requires that the state-closed group/monoid/semigroup of the machine act transitively on its alphabet, and `IsSurjective`

requires that its `VertexTransformationsFRMachine`

(5.2-15) be precisely equal to `p`

.

The argument `EquivalenceClasses`

returns one isomorphism class of Mealy machine, under the permutations of the stateset and alphabet.

The argument `InverseClasses`

returns one isomorphism class of Mealy machine under inversion of the stateset.

The following example constructs the two Mealy machines `AleshinMachine`

(9.1-15) and `BabyAleshinMachine`

(9.1-16):

gap> l := AllMealyMachines(2,3,IsBireversible,IsSurjective,EquivalenceClasses);; gap> Length(l); 20 gap> Filtered(l,x->VertexTransformationsFRMachine(DualMachine(x))=SymmetricGroup(3) > and Size(StateSet(Minimized(x)))=3); [ <Mealy machine on alphabet [ 1, 2 ] with 3 states>, <Mealy machine on alphabet [ 1, 2 ] with 3 states> ] gap> Display(last[1]); | 1 2 ---+-----+-----+ a | a,1 b,2 b | c,2 c,1 c | b,1 a,2 ---+-----+-----+ gap> Display(last[2]); | 1 2 ---+-----+-----+ a | a,2 b,1 b | c,1 c,2 c | b,2 a,1 ---+-----+-----+

`MealyMachine`

s and `MealyElement`

s`‣ Draw` ( m[, filename] ) | ( operation ) |

This function creates a graph description of the Mealy machine/element `m`. If a second argument `filename` is present, the graph is saved, in `dot`

format, under that filename; otherwise it is converted to Postscript using the program `dot`

from the **graphviz** package, and is displayed in a separate X window using the program **display** or **rsvg-view**. This works on UNIX systems.

It is assumed, but not checked, that **graphviz** and **display**/**rsvg-view** are properly installed on the system. The option `usesvg`

requests the use of **rsvg-view**; by default, **display** is used.

A circle is displayed for every state of `m`, and there is an edge for every transition in `m`. It has label of the form x/y, where x is the input symbol and y is the corresponding output. Edges are coloured according to the input symbol, in the order "red", "blue", "green", "gray", "yellow", "cyan", "orange", "purple". If `m` has an initial state, it is indicated as a doubly circled state.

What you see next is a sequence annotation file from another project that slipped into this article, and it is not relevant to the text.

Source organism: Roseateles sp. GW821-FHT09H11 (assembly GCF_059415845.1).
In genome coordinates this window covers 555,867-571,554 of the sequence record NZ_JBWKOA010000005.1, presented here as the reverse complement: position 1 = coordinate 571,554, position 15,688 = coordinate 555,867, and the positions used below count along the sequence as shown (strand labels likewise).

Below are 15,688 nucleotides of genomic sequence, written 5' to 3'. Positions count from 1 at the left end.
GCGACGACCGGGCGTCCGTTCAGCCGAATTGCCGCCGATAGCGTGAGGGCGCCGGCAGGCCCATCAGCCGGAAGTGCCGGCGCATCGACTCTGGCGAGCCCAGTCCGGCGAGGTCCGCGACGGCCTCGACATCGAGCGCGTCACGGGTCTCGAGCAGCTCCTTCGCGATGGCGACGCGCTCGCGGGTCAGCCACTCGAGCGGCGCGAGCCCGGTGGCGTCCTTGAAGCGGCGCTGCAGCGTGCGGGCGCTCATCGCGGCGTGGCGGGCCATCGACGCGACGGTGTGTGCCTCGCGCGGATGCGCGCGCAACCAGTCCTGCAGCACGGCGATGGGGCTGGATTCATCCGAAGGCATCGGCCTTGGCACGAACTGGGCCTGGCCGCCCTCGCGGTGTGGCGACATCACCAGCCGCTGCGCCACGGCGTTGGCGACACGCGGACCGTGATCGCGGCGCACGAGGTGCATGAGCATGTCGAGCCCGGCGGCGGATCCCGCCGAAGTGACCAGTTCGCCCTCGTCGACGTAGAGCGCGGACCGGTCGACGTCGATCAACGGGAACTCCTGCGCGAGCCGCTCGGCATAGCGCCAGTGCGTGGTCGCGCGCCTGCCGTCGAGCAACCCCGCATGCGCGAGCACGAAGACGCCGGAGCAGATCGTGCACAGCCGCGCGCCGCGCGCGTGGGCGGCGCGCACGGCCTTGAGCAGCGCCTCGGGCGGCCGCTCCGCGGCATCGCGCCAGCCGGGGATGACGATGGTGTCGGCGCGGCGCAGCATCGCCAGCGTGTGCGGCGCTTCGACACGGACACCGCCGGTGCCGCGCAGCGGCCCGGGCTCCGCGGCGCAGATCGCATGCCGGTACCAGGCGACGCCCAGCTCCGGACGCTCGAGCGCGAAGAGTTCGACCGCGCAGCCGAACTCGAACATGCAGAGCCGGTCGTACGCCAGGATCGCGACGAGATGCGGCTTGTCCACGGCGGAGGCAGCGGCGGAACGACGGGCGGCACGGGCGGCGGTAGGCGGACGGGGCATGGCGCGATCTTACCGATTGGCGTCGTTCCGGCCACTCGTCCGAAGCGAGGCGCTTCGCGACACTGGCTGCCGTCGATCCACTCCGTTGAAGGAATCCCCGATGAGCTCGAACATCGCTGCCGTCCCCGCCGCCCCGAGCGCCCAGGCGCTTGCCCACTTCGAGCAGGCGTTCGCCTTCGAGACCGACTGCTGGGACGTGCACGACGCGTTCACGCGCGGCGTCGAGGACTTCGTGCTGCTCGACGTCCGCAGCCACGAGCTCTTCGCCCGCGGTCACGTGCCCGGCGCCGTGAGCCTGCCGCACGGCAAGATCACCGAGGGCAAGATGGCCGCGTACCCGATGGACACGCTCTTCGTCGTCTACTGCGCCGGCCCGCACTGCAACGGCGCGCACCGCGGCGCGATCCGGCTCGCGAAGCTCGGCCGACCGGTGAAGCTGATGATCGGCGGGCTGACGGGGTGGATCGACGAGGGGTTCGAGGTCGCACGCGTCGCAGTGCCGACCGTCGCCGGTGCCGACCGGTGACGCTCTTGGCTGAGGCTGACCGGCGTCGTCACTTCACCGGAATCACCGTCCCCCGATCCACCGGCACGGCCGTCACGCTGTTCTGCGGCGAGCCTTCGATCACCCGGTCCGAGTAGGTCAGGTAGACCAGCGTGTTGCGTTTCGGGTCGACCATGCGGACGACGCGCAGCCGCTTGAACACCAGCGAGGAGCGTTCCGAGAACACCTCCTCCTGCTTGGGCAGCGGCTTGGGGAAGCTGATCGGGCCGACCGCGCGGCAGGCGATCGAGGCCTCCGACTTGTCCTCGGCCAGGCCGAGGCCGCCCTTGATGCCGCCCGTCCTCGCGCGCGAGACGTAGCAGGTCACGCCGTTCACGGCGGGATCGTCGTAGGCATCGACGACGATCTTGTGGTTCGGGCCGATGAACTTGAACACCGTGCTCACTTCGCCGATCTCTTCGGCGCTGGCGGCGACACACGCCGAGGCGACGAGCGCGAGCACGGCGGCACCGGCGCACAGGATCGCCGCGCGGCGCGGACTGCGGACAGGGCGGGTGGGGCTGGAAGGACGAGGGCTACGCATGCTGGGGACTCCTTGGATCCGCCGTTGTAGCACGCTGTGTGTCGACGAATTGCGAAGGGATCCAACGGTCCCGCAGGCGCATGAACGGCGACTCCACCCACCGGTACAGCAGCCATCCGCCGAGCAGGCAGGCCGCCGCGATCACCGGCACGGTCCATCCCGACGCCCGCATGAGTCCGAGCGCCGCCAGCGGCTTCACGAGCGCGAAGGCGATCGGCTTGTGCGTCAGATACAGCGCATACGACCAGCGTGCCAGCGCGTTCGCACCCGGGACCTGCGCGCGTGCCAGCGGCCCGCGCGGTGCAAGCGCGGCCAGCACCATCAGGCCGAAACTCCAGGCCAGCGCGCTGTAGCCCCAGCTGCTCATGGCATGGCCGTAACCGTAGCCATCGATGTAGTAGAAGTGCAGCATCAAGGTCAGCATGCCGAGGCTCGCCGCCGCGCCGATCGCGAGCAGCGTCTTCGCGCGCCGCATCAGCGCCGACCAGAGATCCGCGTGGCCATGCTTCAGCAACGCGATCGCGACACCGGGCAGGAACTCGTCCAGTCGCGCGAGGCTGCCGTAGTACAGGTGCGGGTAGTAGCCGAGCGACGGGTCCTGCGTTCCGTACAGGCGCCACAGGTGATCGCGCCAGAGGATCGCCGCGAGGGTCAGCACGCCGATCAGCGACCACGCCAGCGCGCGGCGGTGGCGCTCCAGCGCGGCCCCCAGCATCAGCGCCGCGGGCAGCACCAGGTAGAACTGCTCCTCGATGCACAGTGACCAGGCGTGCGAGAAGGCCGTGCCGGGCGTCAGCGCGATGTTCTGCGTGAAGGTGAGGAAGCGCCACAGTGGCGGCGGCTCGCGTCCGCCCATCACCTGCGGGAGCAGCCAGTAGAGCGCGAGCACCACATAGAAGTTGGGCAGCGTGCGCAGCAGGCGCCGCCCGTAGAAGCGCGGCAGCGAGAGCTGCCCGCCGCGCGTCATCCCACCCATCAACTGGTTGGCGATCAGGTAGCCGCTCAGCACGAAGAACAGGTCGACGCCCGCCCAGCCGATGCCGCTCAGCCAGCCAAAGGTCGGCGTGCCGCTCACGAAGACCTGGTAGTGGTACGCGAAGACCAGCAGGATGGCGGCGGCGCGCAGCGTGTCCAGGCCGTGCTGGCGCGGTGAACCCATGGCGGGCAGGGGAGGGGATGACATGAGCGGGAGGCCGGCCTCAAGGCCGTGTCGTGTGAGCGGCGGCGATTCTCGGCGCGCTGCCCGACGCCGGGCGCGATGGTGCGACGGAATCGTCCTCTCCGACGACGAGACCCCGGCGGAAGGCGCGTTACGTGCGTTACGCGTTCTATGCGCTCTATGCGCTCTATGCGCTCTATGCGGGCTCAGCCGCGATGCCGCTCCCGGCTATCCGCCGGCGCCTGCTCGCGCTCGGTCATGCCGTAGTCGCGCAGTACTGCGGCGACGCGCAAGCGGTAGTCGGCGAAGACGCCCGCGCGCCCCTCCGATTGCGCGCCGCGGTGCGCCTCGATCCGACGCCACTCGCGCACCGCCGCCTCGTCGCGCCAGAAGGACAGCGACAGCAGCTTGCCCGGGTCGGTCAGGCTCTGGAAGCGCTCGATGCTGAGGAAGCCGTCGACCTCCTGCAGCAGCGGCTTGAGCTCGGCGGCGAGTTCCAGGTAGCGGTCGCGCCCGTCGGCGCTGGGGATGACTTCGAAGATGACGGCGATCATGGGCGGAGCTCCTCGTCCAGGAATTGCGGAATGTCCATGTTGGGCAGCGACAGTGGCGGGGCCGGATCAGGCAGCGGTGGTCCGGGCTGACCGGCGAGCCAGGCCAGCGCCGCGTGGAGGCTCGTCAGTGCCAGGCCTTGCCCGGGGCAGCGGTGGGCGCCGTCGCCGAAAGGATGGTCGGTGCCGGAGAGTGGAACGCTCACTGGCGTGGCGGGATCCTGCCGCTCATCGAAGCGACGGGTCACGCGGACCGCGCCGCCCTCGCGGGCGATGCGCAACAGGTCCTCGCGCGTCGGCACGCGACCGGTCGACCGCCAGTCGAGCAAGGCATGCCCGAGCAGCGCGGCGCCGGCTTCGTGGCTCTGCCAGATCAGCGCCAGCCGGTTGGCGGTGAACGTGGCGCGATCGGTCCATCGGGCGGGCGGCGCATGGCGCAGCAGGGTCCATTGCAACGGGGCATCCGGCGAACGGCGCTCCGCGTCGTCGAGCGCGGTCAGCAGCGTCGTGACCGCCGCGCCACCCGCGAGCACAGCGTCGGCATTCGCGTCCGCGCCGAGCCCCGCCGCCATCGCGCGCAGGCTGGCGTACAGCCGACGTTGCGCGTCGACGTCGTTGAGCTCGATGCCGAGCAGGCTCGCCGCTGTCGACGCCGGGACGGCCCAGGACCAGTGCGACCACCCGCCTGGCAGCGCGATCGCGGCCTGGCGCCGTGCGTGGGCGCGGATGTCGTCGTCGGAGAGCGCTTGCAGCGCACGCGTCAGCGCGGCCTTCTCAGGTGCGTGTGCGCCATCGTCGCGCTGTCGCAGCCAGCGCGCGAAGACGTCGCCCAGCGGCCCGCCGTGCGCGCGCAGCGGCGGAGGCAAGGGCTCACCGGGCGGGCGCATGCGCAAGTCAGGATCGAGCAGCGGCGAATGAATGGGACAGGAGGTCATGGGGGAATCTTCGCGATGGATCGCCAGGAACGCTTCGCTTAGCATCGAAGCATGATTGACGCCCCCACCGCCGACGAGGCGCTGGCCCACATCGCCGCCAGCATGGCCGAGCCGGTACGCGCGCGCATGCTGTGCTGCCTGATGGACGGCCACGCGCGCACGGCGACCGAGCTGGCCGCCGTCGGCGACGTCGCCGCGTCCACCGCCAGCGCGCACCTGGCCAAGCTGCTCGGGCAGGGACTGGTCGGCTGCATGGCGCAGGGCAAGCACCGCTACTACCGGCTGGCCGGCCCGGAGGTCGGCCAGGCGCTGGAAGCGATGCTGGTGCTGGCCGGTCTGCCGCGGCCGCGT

If `m` is a FR machine, `Draw`

first attempts to convert it to a Mealy machine (see `AsMealyMachine`

(5.2-18)).

The optional value "detach" detaches the drawing subprocess after it is started, in the syntax `Draw(M:detach)`

.

It is assumed that **graphviz** and **display**/**rsvg-view** are properly installed on the system. The option `usesvg`

requests the use of **rsvg-view**; by default, **display** is used.

For example, the command `Draw(NucleusMachine(BasilicaGroup));`

produces (in a new window) the following picture:

`‣ Minimized` ( m ) | ( operation ) |

Returns: A minimized machine equivalent to `m`.

This function contructs the minimized Mealy machine `r`

corresponding to `m`, by identifying isomorphic states; and, if `m` is initial, by removing inaccessible states.

If `m` is initial, the minimized automaton is such that its states are numbered first by distance to the initial state, and then lexicographically by input letter. (in particular, the initial state is 1). This makes comparison of minimized automata efficient.

Furthermore, `Correspondence(r)`

is a list describing, for each (accessible) state of `m`, its corresponding state in `r`

; see `Correspondence`

(3.5-12).

gap> GrigorchukMachine := MealyMachine([[2,3],[4,4],[2,5],[4,4],[4,1]], [(),(1,2),(),(),()]); <Mealy machine on alphabet [ 1, 2 ] with 5 states> gap> g2 := GrigorchukMachine^2; <Mealy machine on alphabet [ 1, 2 ] with 25 states> gap> Minimized(g2); <Mealy machine on alphabet [ 1, 2 ] with 11 states, minimized> gap> Correspondence(last); [ 2, 1, 4, 11, 9, 1, 2, 5, 7, 6, 4, 3, 2, 9, 11, 11, 10, 9, 2, 4, 9, 8, 11, 4, 2 ] gap> e := FRElement(g2,11); <Mealy element on alphabet [ 1, 2 ] with 25 states, initial state 11> gap> Minimized(e); <Mealy element on alphabet [ 1, 2 ] with 5 states, initial state 1, minimized> gap> Correspondence(last); [ 3, 2, 1, 4, 5, 2, 3,,,, 1,, 3, 5, 4, 4,, 5, 3, 1, 5,, 4, 1, 3 ]

`‣ DualMachine` ( m ) | ( operation ) |

Returns: The dual Mealy machine of `m`.

This function constructs the *dual* machine of `m`, i.e. the machine with stateset the alphabet of `m`, with alphabet the stateset of `m`, and similarly with transitions and output switched.

gap> b := MealyMachine([[3,2],[3,1],[3,3]],[(1,2),(),()]); <Mealy machine on alphabet [ 1, 2 ] with 3 states> gap> d := DualMachine(b)^4); <Mealy machine on alphabet [ 1, 2, 3 ] with 16 states> gap> Draw(d); # action on 2^4 points gap> DualMachine(d); <Mealy machine on alphabet [ 1, 2, 3, 4, 5, 6, 7, 8, 9, 10, 11, 12, 13, 14, 15, 16 ] with 3 states> gap> Output(last,1)=Activity(FRElement(b,1),4); true